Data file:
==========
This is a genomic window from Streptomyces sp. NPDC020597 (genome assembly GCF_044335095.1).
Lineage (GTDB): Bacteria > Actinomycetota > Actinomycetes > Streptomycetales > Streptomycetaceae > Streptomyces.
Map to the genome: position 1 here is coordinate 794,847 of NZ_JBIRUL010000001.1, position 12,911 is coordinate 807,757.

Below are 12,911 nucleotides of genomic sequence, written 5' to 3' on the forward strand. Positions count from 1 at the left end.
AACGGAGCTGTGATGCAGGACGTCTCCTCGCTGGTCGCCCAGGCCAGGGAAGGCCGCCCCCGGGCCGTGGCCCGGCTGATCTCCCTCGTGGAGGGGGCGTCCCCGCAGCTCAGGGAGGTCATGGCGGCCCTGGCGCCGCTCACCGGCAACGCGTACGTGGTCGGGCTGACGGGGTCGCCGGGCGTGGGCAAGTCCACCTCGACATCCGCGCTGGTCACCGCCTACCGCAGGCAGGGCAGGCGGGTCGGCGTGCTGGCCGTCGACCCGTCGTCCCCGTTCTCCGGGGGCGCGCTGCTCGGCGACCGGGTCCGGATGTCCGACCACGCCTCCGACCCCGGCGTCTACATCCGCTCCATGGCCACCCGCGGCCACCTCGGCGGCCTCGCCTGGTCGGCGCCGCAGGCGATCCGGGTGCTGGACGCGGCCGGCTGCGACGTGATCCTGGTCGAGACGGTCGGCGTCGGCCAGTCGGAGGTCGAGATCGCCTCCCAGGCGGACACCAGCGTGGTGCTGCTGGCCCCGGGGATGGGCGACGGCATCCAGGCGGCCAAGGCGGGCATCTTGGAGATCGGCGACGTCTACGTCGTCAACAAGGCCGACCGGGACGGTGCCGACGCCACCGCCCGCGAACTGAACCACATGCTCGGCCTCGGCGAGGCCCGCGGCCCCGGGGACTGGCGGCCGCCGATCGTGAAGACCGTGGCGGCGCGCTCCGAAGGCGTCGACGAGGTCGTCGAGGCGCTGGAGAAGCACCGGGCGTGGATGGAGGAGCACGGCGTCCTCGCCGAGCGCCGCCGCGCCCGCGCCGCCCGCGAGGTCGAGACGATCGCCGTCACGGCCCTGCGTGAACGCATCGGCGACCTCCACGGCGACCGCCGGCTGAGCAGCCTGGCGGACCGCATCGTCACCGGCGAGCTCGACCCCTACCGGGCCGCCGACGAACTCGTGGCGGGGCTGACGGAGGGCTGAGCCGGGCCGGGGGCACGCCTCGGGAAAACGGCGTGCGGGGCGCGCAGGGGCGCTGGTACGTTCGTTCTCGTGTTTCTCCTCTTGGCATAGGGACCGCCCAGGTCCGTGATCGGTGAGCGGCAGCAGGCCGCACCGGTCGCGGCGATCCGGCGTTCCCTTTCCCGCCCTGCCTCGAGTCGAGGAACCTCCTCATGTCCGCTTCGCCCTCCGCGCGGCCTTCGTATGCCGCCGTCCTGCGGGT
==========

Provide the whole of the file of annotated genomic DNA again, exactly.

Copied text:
This is a genomic window from Streptomyces sp. NPDC020597 (genome assembly GCF_044335095.1).
Lineage (GTDB): Bacteria > Actinomycetota > Actinomycetes > Streptomycetales > Streptomycetaceae > Streptomyces.
Map to the genome: position 1 here is coordinate 794,847 of NZ_JBIRUL010000001.1, position 12,911 is coordinate 807,757.

Below are 12,911 nucleotides of genomic sequence, written 5' to 3' on the forward strand. Positions count from 1 at the left end.
AACGGAGCTGTGATGCAGGACGTCTCCTCGCTGGTCGCCCAGGCCAGGGAAGGCCGCCCCCGGGCCGTGGCCCGGCTGATCTCCCTCGTGGAGGGGGCGTCCCCGCAGCTCAGGGAGGTCATGGCGGCCCTGGCGCCGCTCACCGGCAACGCGTACGTGGTCGGGCTGACGGGGTCGCCGGGCGTGGGCAAGTCCACCTCGACATCCGCGCTGGTCACCGCCTACCGCAGGCAGGGCAGGCGGGTCGGCGTGCTGGCCGTCGACCCGTCGTCCCCGTTCTCCGGGGGCGCGCTGCTCGGCGACCGGGTCCGGATGTCCGACCACGCCTCCGACCCCGGCGTCTACATCCGCTCCATGGCCACCCGCGGCCACCTCGGCGGCCTCGCCTGGTCGGCGCCGCAGGCGATCCGGGTGCTGGACGCGGCCGGCTGCGACGTGATCCTGGTCGAGACGGTCGGCGTCGGCCAGTCGGAGGTCGAGATCGCCTCCCAGGCGGACACCAGCGTGGTGCTGCTGGCCCCGGGGATGGGCGACGGCATCCAGGCGGCCAAGGCGGGCATCTTGGAGATCGGCGACGTCTACGTCGTCAACAAGGCCGACCGGGACGGTGCCGACGCCACCGCCCGCGAACTGAACCACATGCTCGGCCTCGGCGAGGCCCGCGGCCCCGGGGACTGGCGGCCGCCGATCGTGAAGACCGTGGCGGCGCGCTCCGAAGGCGTCGACGAGGTCGTCGAGGCGCTGGAGAAGCACCGGGCGTGGATGGAGGAGCACGGCGTCCTCGCCGAGCGCCGCCGCGCCCGCGCCGCCCGCGAGGTCGAGACGATCGCCGTCACGGCCCTGCGTGAACGCATCGGCGACCTCCACGGCGACCGCCGGCTGAGCAGCCTGGCGGACCGCATCGTCACCGGCGAGCTCGACCCCTACCGGGCCGCCGACGAACTCGTGGCGGGGCTGACGGAGGGCTGAGCCGGGCCGGGGGCACGCCTCGGGAAAACGGCGTGCGGGGCGCGCAGGGGCGCTGGTACGTTCGTTCTCGTGTTTCTCCTCTTGGCATAGGGACCGCCCAGGTCCGTGATCGGTGAGCGGCAGCAGGCCGCACCGGTCGCGGCGATCCGGCGTTCCCTTTCCCGCCCTGCCTCGAGTCGAGGAACCTCCTCATGTCCGCTTCGCCCTCCGCGCGGCCTTCGTATGCCGCCGTCCTGCGGGT